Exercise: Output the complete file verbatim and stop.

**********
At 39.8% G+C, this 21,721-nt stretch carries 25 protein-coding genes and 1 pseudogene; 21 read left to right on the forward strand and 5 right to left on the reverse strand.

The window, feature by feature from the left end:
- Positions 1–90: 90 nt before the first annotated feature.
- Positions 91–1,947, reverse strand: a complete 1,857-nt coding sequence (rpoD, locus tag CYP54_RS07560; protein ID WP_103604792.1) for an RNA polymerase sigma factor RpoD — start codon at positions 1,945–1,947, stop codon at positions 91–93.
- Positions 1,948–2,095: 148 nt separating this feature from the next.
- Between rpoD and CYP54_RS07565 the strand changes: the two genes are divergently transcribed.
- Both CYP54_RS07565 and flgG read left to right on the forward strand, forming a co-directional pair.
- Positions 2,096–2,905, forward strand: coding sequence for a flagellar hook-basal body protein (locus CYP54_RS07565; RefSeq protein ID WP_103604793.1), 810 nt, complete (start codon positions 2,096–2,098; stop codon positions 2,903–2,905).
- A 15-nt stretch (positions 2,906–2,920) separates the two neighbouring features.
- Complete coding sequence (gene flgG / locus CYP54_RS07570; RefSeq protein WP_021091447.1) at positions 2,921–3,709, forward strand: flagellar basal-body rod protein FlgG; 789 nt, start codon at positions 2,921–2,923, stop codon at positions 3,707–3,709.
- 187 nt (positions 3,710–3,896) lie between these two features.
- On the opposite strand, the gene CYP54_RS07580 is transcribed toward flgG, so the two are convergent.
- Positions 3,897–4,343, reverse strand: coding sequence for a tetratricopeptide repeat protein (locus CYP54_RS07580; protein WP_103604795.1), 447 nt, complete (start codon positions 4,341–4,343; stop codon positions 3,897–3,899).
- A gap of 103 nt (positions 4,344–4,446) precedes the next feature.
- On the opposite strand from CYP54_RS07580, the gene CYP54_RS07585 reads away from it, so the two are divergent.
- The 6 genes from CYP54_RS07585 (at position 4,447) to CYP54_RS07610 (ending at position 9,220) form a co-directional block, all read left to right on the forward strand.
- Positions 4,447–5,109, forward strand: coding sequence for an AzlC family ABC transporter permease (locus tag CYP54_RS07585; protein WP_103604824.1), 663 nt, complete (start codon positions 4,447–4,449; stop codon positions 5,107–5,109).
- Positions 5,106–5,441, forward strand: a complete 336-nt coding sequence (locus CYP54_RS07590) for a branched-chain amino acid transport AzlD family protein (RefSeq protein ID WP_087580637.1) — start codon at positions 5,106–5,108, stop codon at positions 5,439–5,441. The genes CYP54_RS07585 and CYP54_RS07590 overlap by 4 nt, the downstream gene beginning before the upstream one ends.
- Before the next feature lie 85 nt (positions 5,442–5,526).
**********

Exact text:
At 39.8% G+C, this 21,721-nt stretch carries 25 protein-coding genes and 1 pseudogene; 21 read left to right on the forward strand and 5 right to left on the reverse strand.

The window, feature by feature from the left end:
- Positions 1–90: 90 nt before the first annotated feature.
- Positions 91–1,947, reverse strand: a complete 1,857-nt coding sequence (rpoD, locus tag CYP54_RS07560; protein ID WP_103604792.1) for an RNA polymerase sigma factor RpoD — start codon at positions 1,945–1,947, stop codon at positions 91–93.
- Positions 1,948–2,095: 148 nt separating this feature from the next.
- Between rpoD and CYP54_RS07565 the strand changes: the two genes are divergently transcribed.
- Both CYP54_RS07565 and flgG read left to right on the forward strand, forming a co-directional pair.
- Positions 2,096–2,905, forward strand: coding sequence for a flagellar hook-basal body protein (locus CYP54_RS07565; RefSeq protein ID WP_103604793.1), 810 nt, complete (start codon positions 2,096–2,098; stop codon positions 2,903–2,905).
- A 15-nt stretch (positions 2,906–2,920) separates the two neighbouring features.
- Complete coding sequence (gene flgG / locus CYP54_RS07570; RefSeq protein WP_021091447.1) at positions 2,921–3,709, forward strand: flagellar basal-body rod protein FlgG; 789 nt, start codon at positions 2,921–2,923, stop codon at positions 3,707–3,709.
- 187 nt (positions 3,710–3,896) lie between these two features.
- On the opposite strand, the gene CYP54_RS07580 is transcribed toward flgG, so the two are convergent.
- Positions 3,897–4,343, reverse strand: coding sequence for a tetratricopeptide repeat protein (locus CYP54_RS07580; protein WP_103604795.1), 447 nt, complete (start codon positions 4,341–4,343; stop codon positions 3,897–3,899).
- A gap of 103 nt (positions 4,344–4,446) precedes the next feature.
- On the opposite strand from CYP54_RS07580, the gene CYP54_RS07585 reads away from it, so the two are divergent.
- The 6 genes from CYP54_RS07585 (at position 4,447) to CYP54_RS07610 (ending at position 9,220) form a co-directional block, all read left to right on the forward strand.
- Positions 4,447–5,109, forward strand: coding sequence for an AzlC family ABC transporter permease (locus tag CYP54_RS07585; protein WP_103604824.1), 663 nt, complete (start codon positions 4,447–4,449; stop codon positions 5,107–5,109).
- Positions 5,106–5,441, forward strand: a complete 336-nt coding sequence (locus CYP54_RS07590) for a branched-chain amino acid transport AzlD family protein (RefSeq protein ID WP_087580637.1) — start codon at positions 5,106–5,108, stop codon at positions 5,439–5,441. The genes CYP54_RS07585 and CYP54_RS07590 overlap by 4 nt, the downstream gene beginning before the upstream one ends.
- Before the next feature lie 85 nt (positions 5,442–5,526).